All glory to him who alone is God, our Savior through Jesus Christ our Lord.

All glory, majesty, power, and authority are his before all time, and

in the present, and beyond all time! Amen. – Jude 25

Oh how HE loves you and me!

NOTE: My late husband moved to his Heavenly Father’s house 25 January 1999. Any grief that remained in me was released that day at the tomb in Jerusalem. I will always be thankful for my new friend Hya who held me while I released it all!

*This is also in a separate article: https://wp.me/p1buYw-aL

These Last Ten Years

The following article was published in 2009, ten years after my husband went to live with His Heavenly Father.

Click on link below:

These Last ten years-09

Our last family picture – Christmas Eve dinner at the church  1998

Family-1998-02

 

 

 

 

 

 

 

 

 

My Experience at the Tomb, 05 April 2006

Jerusalem, Wednesday, 5 April 2006.

A defining moment for me

After walking through the empty tomb at Calvary, we followed the path up to the park benches and sat down with others to discuss what we had seen and await the communion service we would soon experience together.

Throughout my time in Israel, I had been thinking how wonderful it would have been if my late husband could have shared this experience of traveling through the Holy Land—walking through the land where Jesus walked two thousand years ago.

Then my ears perked up. Could it be? Yes; there was a group of people assembled by the open tomb singing “Fairest Lord Jesus”—in German! It was the first German I had heard in Israel, and this happened to be one of my husband’s favorite hymns. I sang along on the first verse, but by the time they began the second verse the reality of the words and the incident began to well up within the depths of my soul. This group sang all five verses in German—my husband’s native tongue.

It had been a while since my tears came gushing with this magnitude. You see, my husband is buried in the Resurrection section of the cemetery in Livonia, Michigan. Right beside his grave is a replica of the tomb with the stone rolled away and a sign reading: “He is not here; He is risen!” The German group was singing beside the open tomb—under the exact same sign. No one else in our tour group indicated they knew German. In fact, most of our people were oblivious to the singing. A few people later told me they thought the melody sounded familiar but couldn’t place it. Why? It was just for ME! That’s how much my Lord loves me!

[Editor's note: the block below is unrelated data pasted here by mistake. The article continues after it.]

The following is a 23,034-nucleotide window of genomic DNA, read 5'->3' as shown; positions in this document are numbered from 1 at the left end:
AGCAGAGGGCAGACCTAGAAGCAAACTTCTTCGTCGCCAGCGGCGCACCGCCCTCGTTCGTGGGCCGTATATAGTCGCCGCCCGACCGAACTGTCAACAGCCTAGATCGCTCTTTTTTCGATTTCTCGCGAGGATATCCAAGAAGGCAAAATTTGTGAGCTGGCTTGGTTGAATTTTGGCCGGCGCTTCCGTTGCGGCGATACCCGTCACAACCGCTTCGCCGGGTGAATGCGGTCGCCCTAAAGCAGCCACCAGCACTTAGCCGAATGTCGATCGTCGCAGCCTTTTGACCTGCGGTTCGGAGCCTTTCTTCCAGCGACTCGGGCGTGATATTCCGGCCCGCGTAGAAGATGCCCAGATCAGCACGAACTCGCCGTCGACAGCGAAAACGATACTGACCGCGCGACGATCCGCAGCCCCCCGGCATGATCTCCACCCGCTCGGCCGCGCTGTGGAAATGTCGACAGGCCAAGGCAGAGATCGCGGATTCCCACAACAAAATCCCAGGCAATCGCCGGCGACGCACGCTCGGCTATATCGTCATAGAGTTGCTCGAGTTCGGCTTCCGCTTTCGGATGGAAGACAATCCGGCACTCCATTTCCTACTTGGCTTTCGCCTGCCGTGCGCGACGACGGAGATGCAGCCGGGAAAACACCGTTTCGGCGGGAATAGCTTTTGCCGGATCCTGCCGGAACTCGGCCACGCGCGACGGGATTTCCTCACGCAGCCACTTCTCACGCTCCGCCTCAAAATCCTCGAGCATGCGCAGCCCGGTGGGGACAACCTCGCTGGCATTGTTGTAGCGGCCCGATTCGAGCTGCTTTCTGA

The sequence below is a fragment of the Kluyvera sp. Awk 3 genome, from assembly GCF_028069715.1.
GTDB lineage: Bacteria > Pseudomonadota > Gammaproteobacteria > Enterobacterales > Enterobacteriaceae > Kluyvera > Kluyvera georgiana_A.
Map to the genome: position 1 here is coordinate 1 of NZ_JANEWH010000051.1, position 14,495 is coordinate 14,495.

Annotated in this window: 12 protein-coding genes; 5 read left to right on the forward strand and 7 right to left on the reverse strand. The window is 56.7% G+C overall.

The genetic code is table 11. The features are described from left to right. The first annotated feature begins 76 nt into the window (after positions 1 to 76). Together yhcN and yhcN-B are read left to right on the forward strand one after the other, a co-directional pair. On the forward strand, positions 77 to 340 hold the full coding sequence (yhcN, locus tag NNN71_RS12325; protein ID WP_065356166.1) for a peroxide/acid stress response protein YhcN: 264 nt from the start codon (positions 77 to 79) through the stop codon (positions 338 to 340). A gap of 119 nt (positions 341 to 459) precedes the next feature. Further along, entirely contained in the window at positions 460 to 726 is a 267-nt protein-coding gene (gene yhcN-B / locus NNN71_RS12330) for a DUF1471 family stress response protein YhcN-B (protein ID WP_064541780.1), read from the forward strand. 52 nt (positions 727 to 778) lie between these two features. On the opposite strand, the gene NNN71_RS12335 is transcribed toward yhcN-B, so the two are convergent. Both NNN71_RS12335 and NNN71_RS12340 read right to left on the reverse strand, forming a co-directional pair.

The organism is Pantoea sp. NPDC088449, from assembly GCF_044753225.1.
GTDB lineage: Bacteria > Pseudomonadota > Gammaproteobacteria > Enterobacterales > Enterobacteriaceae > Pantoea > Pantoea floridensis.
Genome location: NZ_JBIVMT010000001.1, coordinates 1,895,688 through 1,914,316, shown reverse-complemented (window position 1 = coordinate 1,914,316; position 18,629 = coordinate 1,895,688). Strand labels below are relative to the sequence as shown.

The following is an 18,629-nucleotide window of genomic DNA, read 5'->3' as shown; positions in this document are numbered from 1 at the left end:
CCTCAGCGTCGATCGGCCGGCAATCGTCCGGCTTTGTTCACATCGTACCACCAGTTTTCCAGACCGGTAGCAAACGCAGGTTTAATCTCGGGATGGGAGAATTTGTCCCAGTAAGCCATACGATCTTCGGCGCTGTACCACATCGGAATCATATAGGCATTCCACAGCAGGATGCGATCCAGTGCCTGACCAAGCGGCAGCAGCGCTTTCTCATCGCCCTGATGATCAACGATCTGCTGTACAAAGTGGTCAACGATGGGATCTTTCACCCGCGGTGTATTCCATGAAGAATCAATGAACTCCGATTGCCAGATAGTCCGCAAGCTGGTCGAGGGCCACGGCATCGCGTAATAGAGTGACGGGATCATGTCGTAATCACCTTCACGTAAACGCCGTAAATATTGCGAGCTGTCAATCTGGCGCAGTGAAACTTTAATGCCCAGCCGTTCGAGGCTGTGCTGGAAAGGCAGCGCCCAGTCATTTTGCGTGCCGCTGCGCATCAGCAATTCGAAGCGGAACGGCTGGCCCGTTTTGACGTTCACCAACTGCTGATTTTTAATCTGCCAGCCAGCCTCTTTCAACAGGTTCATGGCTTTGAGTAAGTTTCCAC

After returning home, I shared this story with my children, and they cried with me. My daughter asked, “Mom, what day did this happen?” I thought back and realized it was Wednesday. You guessed it—April 5my husband’s birthday! But he, too, has risen and is very much alive with his Risen Lord and Savior Jesus Christ.

Oh how HE loves you and me!

NOTE: My late husband moved to his Heavenly Father’s house 25 January 1999. Any grief that remained in me was released that day at the tomb in Jerusalem. I will always be thankful for my new friend Hya who held me while I released it all!

To read the story of my husband’s diagnosis and death, click hereJulius Karl-The end of his life journey

 

 

 

 

 

 

 

(c) The Alabaster Box. C. Yvonne Karl, 2006.

yvonnekarl@gmail.com